Featured Research

from universities, journals, and other organizations

Future of cover crops: Although beneficial, farmers are often hesitant to use cover crops because of costs, time

Date:
July 13, 2011
Source:
American Society of Agronomy
Summary:
Cover crops can play a vital role in nutrient cycling, organic matter content and soil cover. Self-seeding cover crops may prove to be an efficient and cost-effective way for farmers to utilize cover crop systems.

Comparison of winter cover crop self-seeding following soybean harvest for treatments with different initial cover crop planting rates and mature cover crop seed dispersal methods.
Credit: Jeremy Singer

Winter cover crops are an important component of nutrient cycling, soil cover and organic matter content. Although its benefits are well documented, cover crop use in farming systems is relatively low. Research has shown that time and money are the two primary reasons why farmers are hesitant to adopt the technique. Developing innovative and cost-effective crop cover systems could increase the use of winter cover crops.

A scientist with the USDA Agricultural Research Service (ARS) and colleagues investigated the potential use of self-seeding winter cereal cover crops. Results from the study were published in the July-August 2011 issue of the Agronomy Journal.

Scientists measured the amount of green groundcover self-seeded winter cover crops produced after soybean harvests in the fall of 2007 and 2008. The study revealed that the cover crop's growth through self-seeding was most consistent using a wheat cover crop and mechanical seed dispersal before the soybean harvest.

"The significance of this research, in addition to lowering the cost and risk of establishing cover crops, is to extend the ecological functions that cover crops perform beyond their normal termination dates," explained Jeremy Singer, a researcher from USDA-ARS.

Organic crop producers can benefit from self-seeding cover crops because of the potential for enhanced weed suppression without disturbing the soil. Cover crops also increase nutrient retention and reduce soil erosion, which can improve water quality.


Story Source:

The above story is based on materials provided by American Society of Agronomy. Note: Materials may be edited for content and length.


Journal Reference:

  1. Brock C. Blaser, Jeremy W. Singer, Lance R. Gibson. Winter Cereal Canopy Effect on Cereal and Interseeded Legume Productivity. Agronomy Journal, 2011; 103 (4): 1180 DOI: 10.2134/agronj2010.0506

Cite This Page:

American Society of Agronomy. "Future of cover crops: Although beneficial, farmers are often hesitant to use cover crops because of costs, time." ScienceDaily. ScienceDaily, 13 July 2011. <www.sciencedaily.com/releases/2011/07/110713121315.htm>.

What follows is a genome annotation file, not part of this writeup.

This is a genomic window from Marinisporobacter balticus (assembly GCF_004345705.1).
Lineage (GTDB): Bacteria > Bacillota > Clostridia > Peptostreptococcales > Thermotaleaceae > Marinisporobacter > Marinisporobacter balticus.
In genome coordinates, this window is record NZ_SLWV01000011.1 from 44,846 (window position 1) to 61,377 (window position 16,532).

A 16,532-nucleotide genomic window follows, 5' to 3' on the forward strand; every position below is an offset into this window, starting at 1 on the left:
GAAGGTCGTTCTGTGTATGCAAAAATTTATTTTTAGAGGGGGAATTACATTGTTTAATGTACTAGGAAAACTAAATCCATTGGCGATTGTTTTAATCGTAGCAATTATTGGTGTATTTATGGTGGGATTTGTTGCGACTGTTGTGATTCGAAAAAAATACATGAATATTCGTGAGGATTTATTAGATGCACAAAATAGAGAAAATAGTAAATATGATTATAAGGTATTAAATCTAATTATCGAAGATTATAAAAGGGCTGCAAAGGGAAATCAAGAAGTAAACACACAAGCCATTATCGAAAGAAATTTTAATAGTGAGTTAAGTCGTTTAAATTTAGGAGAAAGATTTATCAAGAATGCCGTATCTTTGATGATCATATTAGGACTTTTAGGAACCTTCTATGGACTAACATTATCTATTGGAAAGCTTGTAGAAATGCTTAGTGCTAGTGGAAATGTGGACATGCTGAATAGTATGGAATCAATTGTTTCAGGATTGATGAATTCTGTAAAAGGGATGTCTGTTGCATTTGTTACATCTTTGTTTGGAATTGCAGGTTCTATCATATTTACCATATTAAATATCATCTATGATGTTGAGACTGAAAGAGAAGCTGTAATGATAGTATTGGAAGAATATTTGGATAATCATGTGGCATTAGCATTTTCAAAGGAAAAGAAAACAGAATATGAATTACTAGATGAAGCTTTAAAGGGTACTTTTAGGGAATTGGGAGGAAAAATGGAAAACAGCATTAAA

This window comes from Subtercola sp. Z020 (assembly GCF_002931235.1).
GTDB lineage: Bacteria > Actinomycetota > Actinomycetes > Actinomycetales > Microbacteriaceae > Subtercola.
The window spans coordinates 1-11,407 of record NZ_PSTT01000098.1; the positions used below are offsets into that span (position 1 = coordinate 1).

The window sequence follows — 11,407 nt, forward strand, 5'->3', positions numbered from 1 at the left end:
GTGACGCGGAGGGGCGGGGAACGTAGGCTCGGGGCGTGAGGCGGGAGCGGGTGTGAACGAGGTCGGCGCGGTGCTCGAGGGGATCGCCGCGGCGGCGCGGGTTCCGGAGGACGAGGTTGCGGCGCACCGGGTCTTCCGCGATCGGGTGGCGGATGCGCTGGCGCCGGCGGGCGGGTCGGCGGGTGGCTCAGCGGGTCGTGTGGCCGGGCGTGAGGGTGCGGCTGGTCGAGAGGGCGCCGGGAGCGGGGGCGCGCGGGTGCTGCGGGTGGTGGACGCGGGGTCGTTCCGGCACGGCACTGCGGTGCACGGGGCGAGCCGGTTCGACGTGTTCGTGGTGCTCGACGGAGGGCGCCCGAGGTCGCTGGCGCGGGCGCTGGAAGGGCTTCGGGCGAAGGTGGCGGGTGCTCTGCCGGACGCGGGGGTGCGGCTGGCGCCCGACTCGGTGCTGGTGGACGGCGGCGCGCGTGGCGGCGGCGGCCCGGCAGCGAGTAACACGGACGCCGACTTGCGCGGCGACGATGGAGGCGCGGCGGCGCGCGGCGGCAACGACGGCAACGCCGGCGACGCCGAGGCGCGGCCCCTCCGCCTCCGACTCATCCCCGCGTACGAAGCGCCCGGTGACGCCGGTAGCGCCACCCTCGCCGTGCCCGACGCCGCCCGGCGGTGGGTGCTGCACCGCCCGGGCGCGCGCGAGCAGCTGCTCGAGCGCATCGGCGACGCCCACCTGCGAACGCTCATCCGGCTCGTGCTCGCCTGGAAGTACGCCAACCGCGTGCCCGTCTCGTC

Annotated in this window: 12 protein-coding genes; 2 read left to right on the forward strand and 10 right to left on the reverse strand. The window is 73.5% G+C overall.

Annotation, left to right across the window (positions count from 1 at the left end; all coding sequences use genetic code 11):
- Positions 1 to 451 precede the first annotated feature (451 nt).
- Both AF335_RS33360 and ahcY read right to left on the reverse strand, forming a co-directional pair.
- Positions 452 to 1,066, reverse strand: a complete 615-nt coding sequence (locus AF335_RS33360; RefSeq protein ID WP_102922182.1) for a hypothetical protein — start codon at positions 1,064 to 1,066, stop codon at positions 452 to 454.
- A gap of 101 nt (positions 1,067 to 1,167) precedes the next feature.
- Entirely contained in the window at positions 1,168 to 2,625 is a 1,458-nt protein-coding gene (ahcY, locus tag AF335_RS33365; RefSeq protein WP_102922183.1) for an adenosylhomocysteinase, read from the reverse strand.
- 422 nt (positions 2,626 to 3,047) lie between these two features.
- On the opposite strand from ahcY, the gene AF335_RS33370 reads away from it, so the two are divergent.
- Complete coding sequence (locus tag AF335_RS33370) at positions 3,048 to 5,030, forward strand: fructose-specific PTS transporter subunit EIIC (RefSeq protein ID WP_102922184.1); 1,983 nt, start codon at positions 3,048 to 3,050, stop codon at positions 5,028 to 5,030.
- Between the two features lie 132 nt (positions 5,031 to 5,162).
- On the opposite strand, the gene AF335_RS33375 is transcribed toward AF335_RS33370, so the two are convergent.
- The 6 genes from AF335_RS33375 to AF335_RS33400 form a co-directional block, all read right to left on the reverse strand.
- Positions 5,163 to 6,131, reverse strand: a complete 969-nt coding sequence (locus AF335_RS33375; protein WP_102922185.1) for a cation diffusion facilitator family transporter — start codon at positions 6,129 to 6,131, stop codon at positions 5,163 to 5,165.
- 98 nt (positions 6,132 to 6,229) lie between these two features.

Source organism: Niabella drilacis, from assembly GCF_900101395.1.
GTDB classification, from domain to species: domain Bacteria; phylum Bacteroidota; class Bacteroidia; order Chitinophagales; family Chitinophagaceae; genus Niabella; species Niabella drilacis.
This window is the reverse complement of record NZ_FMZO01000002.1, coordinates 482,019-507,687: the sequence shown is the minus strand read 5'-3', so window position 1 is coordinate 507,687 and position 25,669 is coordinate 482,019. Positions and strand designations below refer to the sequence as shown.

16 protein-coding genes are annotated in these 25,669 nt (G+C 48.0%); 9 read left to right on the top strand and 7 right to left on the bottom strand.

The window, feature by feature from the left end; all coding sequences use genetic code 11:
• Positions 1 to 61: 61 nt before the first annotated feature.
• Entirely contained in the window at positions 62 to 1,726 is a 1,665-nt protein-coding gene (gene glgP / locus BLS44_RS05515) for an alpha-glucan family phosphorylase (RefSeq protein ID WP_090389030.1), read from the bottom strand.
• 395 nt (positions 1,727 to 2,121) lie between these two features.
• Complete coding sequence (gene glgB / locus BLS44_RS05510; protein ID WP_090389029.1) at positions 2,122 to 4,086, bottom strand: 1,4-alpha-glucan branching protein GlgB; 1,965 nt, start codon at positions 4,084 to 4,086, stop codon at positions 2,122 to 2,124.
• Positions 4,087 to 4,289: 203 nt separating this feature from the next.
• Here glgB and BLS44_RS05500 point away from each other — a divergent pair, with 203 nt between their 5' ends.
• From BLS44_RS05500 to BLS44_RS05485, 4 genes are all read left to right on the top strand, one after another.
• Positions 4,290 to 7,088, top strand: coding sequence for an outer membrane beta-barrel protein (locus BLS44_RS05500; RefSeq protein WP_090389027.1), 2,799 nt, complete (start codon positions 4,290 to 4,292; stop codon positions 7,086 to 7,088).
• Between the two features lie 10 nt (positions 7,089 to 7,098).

American Society of Agronomy. (2011, July 13). Future of cover crops: Although beneficial, farmers are often hesitant to use cover crops because of costs, time. ScienceDaily. Retrieved September 18, 2014 from www.sciencedaily.com/releases/2011/07/110713121315.htm
American Society of Agronomy. "Future of cover crops: Although beneficial, farmers are often hesitant to use cover crops because of costs, time." ScienceDaily. www.sciencedaily.com/releases/2011/07/110713121315.htm (accessed September 18, 2014).

Share This



More Plants & Animals News

Thursday, September 18, 2014

Featured Research

from universities, journals, and other organizations


Featured Videos

from AP, Reuters, AFP, and other news services

Raw: Elephant Undergoes Surgery in Tbilisi Zoo

Raw: Elephant Undergoes Surgery in Tbilisi Zoo

AP (Sep. 18, 2014) Grand the elephant has successfully undergone surgery to remove a portion of infected tusk at Tbilisi Zoo in Georgia. British veterinary surgeons used an electric drill to extract the infected piece. (Sept. 18) Video provided by AP
Powered by NewsLook.com
Chimp Violence Study Renews Debate On Why They Kill

Chimp Violence Study Renews Debate On Why They Kill

Newsy (Sep. 17, 2014) The study weighs in on a debate over whether chimps are naturally violent or become that way due to human interference in the environment. Video provided by Newsy
Powered by NewsLook.com
Some Tobacco Farmers Thrive Amid Challenges

Some Tobacco Farmers Thrive Amid Challenges

AP (Sep. 16, 2014) The South's tobacco country is surviving, and even thriving in some cases, as demand overseas keeps growers in the fields of one of America's oldest cash crops. (Sept. 16) Video provided by AP
Powered by NewsLook.com
Scientists Given Rare Glimpse of 350-Kilo Colossal Squid

Scientists Given Rare Glimpse of 350-Kilo Colossal Squid

AFP (Sep. 16, 2014) Scientists say a female colossal squid weighing an estimated 350 kilograms (770 lbs) and thought to be only the second intact specimen ever found was carrying eggs when discovered in the Antarctic. Duration: 00:47 Video provided by AFP
Powered by NewsLook.com

Search ScienceDaily

Number of stories in archives: 140,361

Find with keyword(s):
Enter a keyword or phrase to search ScienceDaily for related topics and research stories.

Save/Print:
Share:

Breaking News:
from the past week

In Other News

... from NewsDaily.com

Science News

Health News

Environment News

Technology News



Save/Print:
Share:

Free Subscriptions


Get the latest science news with ScienceDaily's free email newsletters, updated daily and weekly. Or view hourly updated newsfeeds in your RSS reader:

Get Social & Mobile


Keep up to date with the latest news from ScienceDaily via social networks and mobile apps:

Have Feedback?


Tell us what you think of ScienceDaily -- we welcome both positive and negative comments. Have any problems using the site? Questions?
Mobile: iPhone Android Web
Follow: Facebook Twitter Google+
Subscribe: RSS Feeds Email Newsletters
Latest Headlines Health & Medicine Mind & Brain Space & Time Matter & Energy Computers & Math Plants & Animals Earth & Climate Fossils & Ruins